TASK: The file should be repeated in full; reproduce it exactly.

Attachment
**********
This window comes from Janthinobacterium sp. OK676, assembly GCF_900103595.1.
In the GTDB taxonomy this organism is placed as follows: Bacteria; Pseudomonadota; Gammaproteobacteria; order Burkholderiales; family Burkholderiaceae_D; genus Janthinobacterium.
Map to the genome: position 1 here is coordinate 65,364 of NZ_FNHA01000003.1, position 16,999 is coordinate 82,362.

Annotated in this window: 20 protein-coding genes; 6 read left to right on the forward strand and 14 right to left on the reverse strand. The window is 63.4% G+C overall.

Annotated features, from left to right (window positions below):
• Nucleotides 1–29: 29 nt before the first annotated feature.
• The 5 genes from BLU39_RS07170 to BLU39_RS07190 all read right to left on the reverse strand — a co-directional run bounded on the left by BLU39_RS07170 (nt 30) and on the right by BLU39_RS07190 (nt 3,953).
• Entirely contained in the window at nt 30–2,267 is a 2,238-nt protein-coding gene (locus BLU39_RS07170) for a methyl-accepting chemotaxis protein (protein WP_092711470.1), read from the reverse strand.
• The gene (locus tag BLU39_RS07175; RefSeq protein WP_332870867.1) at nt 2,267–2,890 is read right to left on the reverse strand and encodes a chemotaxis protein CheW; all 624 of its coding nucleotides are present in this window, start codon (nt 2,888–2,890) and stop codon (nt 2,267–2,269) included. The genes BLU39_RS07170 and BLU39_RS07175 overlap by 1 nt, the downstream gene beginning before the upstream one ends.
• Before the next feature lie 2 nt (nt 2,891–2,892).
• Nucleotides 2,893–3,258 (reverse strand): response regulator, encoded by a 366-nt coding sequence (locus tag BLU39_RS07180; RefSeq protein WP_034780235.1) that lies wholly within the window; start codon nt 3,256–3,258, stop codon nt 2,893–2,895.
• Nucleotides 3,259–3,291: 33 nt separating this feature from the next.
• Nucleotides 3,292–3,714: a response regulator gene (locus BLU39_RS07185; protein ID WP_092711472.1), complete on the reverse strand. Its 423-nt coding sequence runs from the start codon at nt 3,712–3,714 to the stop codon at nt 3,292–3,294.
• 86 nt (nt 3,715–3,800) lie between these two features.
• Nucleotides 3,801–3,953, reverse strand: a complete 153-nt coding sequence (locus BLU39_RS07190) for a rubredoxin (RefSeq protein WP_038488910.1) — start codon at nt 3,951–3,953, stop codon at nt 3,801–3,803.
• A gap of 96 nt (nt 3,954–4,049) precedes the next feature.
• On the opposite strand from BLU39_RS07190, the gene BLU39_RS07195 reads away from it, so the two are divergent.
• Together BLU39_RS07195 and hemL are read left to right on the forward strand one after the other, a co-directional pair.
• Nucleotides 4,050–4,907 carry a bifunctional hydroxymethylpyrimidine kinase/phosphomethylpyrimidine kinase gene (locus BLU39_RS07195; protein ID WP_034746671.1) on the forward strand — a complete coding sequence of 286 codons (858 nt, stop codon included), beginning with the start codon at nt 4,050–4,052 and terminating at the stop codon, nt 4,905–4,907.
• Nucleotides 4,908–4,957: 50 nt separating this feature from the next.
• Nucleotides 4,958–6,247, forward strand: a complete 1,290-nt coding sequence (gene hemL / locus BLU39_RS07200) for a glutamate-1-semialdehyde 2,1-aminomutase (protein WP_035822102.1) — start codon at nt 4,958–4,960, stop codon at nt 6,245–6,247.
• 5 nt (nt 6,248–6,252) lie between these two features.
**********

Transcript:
This window comes from Janthinobacterium sp. OK676, assembly GCF_900103595.1.
In the GTDB taxonomy this organism is placed as follows: Bacteria; Pseudomonadota; Gammaproteobacteria; order Burkholderiales; family Burkholderiaceae_D; genus Janthinobacterium.
Map to the genome: position 1 here is coordinate 65,364 of NZ_FNHA01000003.1, position 16,999 is coordinate 82,362.

Annotated in this window: 20 protein-coding genes; 6 read left to right on the forward strand and 14 right to left on the reverse strand. The window is 63.4% G+C overall.

Annotated features, from left to right (window positions below):
• Nucleotides 1–29: 29 nt before the first annotated feature.
• The 5 genes from BLU39_RS07170 to BLU39_RS07190 all read right to left on the reverse strand — a co-directional run bounded on the left by BLU39_RS07170 (nt 30) and on the right by BLU39_RS07190 (nt 3,953).
• Entirely contained in the window at nt 30–2,267 is a 2,238-nt protein-coding gene (locus BLU39_RS07170) for a methyl-accepting chemotaxis protein (protein WP_092711470.1), read from the reverse strand.
• The gene (locus tag BLU39_RS07175; RefSeq protein WP_332870867.1) at nt 2,267–2,890 is read right to left on the reverse strand and encodes a chemotaxis protein CheW; all 624 of its coding nucleotides are present in this window, start codon (nt 2,888–2,890) and stop codon (nt 2,267–2,269) included. The genes BLU39_RS07170 and BLU39_RS07175 overlap by 1 nt, the downstream gene beginning before the upstream one ends.
• Before the next feature lie 2 nt (nt 2,891–2,892).
• Nucleotides 2,893–3,258 (reverse strand): response regulator, encoded by a 366-nt coding sequence (locus tag BLU39_RS07180; RefSeq protein WP_034780235.1) that lies wholly within the window; start codon nt 3,256–3,258, stop codon nt 2,893–2,895.
• Nucleotides 3,259–3,291: 33 nt separating this feature from the next.
• Nucleotides 3,292–3,714: a response regulator gene (locus BLU39_RS07185; protein ID WP_092711472.1), complete on the reverse strand. Its 423-nt coding sequence runs from the start codon at nt 3,712–3,714 to the stop codon at nt 3,292–3,294.
• 86 nt (nt 3,715–3,800) lie between these two features.
• Nucleotides 3,801–3,953, reverse strand: a complete 153-nt coding sequence (locus BLU39_RS07190) for a rubredoxin (RefSeq protein WP_038488910.1) — start codon at nt 3,951–3,953, stop codon at nt 3,801–3,803.
• A gap of 96 nt (nt 3,954–4,049) precedes the next feature.
• On the opposite strand from BLU39_RS07190, the gene BLU39_RS07195 reads away from it, so the two are divergent.
• Together BLU39_RS07195 and hemL are read left to right on the forward strand one after the other, a co-directional pair.
• Nucleotides 4,050–4,907 carry a bifunctional hydroxymethylpyrimidine kinase/phosphomethylpyrimidine kinase gene (locus BLU39_RS07195; protein ID WP_034746671.1) on the forward strand — a complete coding sequence of 286 codons (858 nt, stop codon included), beginning with the start codon at nt 4,050–4,052 and terminating at the stop codon, nt 4,905–4,907.
• Nucleotides 4,908–4,957: 50 nt separating this feature from the next.
• Nucleotides 4,958–6,247, forward strand: a complete 1,290-nt coding sequence (gene hemL / locus BLU39_RS07200) for a glutamate-1-semialdehyde 2,1-aminomutase (protein WP_035822102.1) — start codon at nt 4,958–4,960, stop codon at nt 6,245–6,247.
• 5 nt (nt 6,248–6,252) lie between these two features.